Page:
His defense attorney, Paul Polansky, said no drugs were found on Armstrong and that there’s “no nexis” between him and the illegal items recovered. “The only place that really connects with him, they found a bunch of money,” Polansky said.

Electronic court records show Det. Timothy Romeo was involved in the arrest, though he is not listed in the statement of probable cause as one of several officers who executed the search warrants. Romeo worked in the same unit as Hersl at one time, and testified as a defense witness for Hersl.

Notable testimony from the Baltimore Police Gun Trace Task Force corruption trial

Here’s a rundown of what we’ve learned from the trial of two police officers from the Baltimore Police Department’s Gun Trace Task Force.

Polansky said the officers who arrested Armstrong were aware of his involvement in the Gun Trace Task Force case. “It may become an issue,” Polansky said.

At a home in the 900 block of N. Glover St., police say they found two handguns and 210 rounds of ammunition inside of a backpack stored in a washing machine. Officers said they recovered $108,920 in cash and cocaine after opening up a safe in an apartment in the 1600 block of E. Chester St. At Armstrong’s home in the 1000 block of New Hope Circle, police said they found an additional $32,000 cash. An ounce of cocaine was found in a storage garage, police said.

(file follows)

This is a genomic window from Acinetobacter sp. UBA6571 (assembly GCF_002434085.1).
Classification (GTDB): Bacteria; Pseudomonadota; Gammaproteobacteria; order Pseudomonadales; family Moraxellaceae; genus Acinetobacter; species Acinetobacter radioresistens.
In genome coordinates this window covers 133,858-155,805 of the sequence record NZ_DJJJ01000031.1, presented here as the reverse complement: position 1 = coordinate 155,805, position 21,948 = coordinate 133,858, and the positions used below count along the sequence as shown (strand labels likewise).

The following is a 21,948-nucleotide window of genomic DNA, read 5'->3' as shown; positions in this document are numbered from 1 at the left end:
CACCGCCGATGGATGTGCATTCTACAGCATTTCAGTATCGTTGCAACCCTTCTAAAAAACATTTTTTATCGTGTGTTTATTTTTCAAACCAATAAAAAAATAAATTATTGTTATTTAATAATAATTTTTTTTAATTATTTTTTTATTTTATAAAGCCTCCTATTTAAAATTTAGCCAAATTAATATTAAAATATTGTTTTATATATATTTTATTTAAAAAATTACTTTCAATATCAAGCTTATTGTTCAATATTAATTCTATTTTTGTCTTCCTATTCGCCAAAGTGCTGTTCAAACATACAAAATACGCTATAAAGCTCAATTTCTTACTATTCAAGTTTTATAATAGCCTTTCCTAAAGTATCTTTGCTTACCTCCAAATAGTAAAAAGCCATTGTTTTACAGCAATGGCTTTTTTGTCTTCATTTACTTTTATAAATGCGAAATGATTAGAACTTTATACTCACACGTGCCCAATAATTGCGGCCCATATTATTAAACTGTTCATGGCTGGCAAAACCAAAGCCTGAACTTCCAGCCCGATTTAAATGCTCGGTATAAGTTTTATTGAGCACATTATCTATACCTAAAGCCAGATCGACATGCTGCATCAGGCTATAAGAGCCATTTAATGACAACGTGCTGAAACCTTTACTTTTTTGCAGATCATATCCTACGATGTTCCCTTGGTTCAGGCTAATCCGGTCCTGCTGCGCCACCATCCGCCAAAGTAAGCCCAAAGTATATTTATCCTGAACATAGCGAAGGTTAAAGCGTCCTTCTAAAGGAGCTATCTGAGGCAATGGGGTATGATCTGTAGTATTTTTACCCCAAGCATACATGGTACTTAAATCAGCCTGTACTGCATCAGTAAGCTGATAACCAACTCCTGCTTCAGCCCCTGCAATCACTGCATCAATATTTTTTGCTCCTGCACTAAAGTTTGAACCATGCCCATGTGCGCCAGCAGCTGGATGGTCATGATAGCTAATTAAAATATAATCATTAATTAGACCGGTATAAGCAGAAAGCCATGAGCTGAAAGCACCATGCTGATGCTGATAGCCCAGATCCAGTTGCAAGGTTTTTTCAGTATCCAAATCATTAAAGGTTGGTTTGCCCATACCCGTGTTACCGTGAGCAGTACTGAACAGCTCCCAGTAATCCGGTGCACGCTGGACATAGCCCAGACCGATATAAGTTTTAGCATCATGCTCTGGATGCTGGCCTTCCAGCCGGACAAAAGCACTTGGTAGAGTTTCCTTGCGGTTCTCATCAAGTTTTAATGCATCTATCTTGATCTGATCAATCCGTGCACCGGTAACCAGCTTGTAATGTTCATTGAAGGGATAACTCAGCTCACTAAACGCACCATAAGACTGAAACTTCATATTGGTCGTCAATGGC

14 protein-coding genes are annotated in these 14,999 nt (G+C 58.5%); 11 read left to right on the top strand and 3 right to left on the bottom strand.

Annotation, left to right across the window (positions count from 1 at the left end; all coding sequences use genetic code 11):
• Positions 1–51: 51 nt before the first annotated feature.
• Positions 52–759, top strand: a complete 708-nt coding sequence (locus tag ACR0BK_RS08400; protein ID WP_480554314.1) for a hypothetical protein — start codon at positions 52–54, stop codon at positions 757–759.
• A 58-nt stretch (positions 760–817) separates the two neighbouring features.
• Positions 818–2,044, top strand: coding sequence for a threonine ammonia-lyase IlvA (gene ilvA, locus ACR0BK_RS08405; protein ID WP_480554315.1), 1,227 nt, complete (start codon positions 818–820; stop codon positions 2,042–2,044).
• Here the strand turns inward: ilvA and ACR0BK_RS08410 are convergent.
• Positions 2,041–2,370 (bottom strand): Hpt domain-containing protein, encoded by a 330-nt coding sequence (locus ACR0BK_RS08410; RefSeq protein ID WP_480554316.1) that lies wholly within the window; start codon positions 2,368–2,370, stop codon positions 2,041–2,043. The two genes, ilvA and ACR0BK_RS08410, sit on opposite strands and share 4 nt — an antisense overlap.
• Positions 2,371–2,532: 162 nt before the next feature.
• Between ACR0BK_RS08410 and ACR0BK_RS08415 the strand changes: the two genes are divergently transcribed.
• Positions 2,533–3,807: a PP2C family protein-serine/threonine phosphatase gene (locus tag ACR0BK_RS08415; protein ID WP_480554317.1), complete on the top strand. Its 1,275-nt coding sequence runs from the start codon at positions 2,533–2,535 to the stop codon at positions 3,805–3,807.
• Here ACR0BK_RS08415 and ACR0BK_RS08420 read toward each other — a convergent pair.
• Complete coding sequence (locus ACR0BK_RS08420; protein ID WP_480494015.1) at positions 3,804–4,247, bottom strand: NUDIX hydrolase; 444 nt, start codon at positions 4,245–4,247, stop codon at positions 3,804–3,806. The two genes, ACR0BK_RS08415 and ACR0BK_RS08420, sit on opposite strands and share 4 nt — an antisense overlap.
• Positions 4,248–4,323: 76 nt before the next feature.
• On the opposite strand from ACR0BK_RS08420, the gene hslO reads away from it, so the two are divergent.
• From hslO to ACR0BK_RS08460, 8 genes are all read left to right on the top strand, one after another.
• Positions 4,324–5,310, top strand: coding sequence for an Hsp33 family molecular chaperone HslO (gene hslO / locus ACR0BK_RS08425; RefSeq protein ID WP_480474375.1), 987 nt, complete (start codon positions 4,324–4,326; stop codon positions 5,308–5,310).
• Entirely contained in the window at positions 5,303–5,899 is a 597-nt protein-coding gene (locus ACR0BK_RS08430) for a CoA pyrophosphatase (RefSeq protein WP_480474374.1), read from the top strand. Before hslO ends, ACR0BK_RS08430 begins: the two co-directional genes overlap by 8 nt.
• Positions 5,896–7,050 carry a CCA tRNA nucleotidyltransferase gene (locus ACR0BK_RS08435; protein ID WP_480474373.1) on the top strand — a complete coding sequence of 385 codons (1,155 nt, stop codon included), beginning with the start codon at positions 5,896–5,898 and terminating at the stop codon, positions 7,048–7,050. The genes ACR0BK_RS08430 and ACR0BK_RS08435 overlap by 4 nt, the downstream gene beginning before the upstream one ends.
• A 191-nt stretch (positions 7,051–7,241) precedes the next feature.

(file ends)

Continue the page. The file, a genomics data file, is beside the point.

Police wrote in charging documents that they have photos and videos showing Armstrong at the residences.

The officers’ appeal, filed May 12, argues not just that Santiful remained a drug dealer but that he was under active federal investigation at the time he took the stand. If prosecutors knew, that would constitute a discovery violation.

Santiful was one of 12 people indicted by federal authorities earlier this month following an investigation by the ATF and Baltimore Police. In a news release, authorities said the investigation began in November 2017. Santiful took the stand in late February, testifying that when Hersl and other officers arrested him in 2014, he had $700 on him. Only $218 was submitted as evidence, prosecutors said.